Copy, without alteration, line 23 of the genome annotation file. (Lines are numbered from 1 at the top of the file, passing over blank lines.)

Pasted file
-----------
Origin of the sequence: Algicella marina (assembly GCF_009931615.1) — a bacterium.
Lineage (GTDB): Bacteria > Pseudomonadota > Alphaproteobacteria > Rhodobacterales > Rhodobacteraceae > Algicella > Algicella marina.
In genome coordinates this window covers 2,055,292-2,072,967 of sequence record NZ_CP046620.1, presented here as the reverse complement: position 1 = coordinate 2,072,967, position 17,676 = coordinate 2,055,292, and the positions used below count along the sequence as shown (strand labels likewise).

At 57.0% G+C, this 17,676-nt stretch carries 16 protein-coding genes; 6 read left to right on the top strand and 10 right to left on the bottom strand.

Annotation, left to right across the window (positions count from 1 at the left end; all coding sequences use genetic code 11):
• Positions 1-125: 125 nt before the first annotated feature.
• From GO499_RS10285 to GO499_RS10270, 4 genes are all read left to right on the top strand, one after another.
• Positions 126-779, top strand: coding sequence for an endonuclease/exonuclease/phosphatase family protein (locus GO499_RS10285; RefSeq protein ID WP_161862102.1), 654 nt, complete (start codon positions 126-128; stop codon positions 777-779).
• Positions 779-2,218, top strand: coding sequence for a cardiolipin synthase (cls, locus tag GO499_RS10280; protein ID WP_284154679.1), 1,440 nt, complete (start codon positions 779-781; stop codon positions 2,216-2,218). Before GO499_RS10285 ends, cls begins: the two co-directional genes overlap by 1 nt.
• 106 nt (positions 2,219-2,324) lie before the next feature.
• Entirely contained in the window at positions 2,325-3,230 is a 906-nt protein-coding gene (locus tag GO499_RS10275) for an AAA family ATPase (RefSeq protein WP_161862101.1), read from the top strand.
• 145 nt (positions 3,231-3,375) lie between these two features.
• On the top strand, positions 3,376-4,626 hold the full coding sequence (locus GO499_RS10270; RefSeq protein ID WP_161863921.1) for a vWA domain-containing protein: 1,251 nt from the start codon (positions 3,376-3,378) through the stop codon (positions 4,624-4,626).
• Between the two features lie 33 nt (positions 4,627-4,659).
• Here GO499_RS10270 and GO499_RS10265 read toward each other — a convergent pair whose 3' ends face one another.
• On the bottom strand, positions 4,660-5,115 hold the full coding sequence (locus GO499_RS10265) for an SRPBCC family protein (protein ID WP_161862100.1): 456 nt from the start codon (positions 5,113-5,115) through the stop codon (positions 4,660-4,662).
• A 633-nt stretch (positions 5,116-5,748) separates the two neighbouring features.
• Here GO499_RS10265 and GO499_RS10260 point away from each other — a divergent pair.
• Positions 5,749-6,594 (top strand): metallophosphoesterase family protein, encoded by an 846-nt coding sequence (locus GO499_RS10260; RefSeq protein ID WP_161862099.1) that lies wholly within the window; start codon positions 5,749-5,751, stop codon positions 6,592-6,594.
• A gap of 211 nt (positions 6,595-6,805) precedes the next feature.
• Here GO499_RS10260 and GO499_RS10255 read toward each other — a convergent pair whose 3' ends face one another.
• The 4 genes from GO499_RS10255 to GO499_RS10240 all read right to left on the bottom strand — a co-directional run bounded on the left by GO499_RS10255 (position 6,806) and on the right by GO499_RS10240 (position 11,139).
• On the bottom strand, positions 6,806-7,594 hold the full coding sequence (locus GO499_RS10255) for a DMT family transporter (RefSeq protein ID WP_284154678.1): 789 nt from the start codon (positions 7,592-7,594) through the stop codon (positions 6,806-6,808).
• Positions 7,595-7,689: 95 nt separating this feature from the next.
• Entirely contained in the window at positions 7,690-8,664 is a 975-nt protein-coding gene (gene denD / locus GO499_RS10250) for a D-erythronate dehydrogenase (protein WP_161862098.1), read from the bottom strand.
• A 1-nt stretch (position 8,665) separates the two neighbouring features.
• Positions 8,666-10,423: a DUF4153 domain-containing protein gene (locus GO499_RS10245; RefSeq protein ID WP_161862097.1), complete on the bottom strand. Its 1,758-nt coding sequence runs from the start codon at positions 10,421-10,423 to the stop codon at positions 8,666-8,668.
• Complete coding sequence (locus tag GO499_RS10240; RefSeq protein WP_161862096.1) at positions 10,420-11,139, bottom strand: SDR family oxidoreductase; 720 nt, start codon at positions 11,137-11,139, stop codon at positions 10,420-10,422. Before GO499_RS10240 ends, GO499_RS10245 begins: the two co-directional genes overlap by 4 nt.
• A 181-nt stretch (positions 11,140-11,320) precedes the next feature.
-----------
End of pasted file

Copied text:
• On the bottom strand, positions 6,806-7,594 hold the full coding sequence (locus GO499_RS10255) for a DMT family transporter (RefSeq protein ID WP_284154678.1): 789 nt from the start codon (positions 7,592-7,594) through the stop codon (positions 6,806-6,808).